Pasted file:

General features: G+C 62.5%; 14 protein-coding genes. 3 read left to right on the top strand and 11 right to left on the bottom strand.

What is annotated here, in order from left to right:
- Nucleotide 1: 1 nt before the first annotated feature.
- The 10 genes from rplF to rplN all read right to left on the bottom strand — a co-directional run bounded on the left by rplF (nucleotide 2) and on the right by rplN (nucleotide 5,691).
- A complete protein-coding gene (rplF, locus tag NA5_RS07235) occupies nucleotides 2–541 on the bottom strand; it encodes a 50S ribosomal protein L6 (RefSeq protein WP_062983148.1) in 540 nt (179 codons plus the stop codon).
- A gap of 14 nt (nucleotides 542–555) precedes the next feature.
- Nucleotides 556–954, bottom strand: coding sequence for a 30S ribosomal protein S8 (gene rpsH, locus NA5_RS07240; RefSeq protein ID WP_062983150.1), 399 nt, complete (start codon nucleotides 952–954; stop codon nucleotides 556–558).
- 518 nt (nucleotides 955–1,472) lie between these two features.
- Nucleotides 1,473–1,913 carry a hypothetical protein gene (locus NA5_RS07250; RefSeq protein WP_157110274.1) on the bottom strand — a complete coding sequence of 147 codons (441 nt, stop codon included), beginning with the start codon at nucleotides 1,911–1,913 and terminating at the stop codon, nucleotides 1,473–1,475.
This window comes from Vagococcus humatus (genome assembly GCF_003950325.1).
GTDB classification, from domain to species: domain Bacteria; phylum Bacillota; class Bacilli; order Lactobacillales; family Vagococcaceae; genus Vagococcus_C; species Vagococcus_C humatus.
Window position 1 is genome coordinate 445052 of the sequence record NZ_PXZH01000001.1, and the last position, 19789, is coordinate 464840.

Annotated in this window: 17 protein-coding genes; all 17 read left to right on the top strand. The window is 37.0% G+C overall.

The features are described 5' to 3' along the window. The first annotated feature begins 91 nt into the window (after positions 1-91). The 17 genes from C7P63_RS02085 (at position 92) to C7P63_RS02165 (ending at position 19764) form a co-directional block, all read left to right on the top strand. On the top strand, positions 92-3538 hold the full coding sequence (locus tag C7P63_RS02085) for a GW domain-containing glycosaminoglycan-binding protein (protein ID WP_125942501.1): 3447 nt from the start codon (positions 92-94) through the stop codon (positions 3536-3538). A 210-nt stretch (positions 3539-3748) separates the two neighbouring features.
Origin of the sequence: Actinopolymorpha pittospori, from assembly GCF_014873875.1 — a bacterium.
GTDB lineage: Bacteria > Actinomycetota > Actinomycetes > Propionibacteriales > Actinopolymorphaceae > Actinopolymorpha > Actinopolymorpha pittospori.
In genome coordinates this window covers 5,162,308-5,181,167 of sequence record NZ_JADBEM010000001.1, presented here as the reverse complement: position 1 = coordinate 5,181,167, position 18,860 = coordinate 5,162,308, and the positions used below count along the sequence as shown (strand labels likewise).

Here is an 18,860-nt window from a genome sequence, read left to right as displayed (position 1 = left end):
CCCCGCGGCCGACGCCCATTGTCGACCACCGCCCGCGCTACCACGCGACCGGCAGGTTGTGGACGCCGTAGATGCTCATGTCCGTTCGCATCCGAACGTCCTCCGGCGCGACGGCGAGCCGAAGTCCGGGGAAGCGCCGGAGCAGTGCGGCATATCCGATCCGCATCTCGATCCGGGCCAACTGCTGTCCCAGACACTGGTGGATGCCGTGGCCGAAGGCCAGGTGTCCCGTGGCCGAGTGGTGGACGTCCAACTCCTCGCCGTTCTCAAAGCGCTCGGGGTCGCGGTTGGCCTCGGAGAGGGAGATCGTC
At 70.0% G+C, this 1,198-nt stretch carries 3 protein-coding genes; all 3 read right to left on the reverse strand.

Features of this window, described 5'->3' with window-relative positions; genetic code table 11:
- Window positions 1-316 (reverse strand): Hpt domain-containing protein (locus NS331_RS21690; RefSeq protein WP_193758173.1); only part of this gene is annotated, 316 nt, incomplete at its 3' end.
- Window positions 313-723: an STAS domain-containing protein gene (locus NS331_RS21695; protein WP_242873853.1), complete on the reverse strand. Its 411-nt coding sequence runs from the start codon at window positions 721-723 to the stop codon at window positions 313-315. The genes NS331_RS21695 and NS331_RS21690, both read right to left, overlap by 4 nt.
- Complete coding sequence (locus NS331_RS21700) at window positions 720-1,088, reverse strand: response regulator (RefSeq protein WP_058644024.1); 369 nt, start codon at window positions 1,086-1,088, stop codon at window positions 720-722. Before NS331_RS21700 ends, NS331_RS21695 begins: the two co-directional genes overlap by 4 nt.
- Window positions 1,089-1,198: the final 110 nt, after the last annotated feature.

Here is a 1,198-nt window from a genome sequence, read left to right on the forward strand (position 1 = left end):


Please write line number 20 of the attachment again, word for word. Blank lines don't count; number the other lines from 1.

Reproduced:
At 70.0% G+C, this 1,198-nt stretch carries 3 protein-coding genes; all 3 read right to left on the reverse strand.